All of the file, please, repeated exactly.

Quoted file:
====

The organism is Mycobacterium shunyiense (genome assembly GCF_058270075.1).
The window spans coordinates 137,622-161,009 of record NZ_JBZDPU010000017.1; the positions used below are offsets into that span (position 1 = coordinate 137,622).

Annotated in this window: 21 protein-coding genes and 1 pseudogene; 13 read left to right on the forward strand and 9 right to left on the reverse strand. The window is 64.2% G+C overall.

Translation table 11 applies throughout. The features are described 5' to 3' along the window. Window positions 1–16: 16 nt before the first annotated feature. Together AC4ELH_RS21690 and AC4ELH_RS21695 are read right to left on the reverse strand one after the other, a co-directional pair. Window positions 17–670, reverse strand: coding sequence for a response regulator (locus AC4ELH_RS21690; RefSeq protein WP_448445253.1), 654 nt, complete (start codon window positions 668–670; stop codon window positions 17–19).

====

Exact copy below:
The organism is Mycobacterium shunyiense (genome assembly GCF_058270075.1).
The window spans coordinates 137,622-161,009 of record NZ_JBZDPU010000017.1; the positions used below are offsets into that span (position 1 = coordinate 137,622).

Annotated in this window: 21 protein-coding genes and 1 pseudogene; 13 read left to right on the forward strand and 9 right to left on the reverse strand. The window is 64.2% G+C overall.

Translation table 11 applies throughout. The features are described 5' to 3' along the window. Window positions 1–16: 16 nt before the first annotated feature. Together AC4ELH_RS21690 and AC4ELH_RS21695 are read right to left on the reverse strand one after the other, a co-directional pair. Window positions 17–670, reverse strand: coding sequence for a response regulator (locus AC4ELH_RS21690; RefSeq protein WP_448445253.1), 654 nt, complete (start codon window positions 668–670; stop codon window positions 17–19).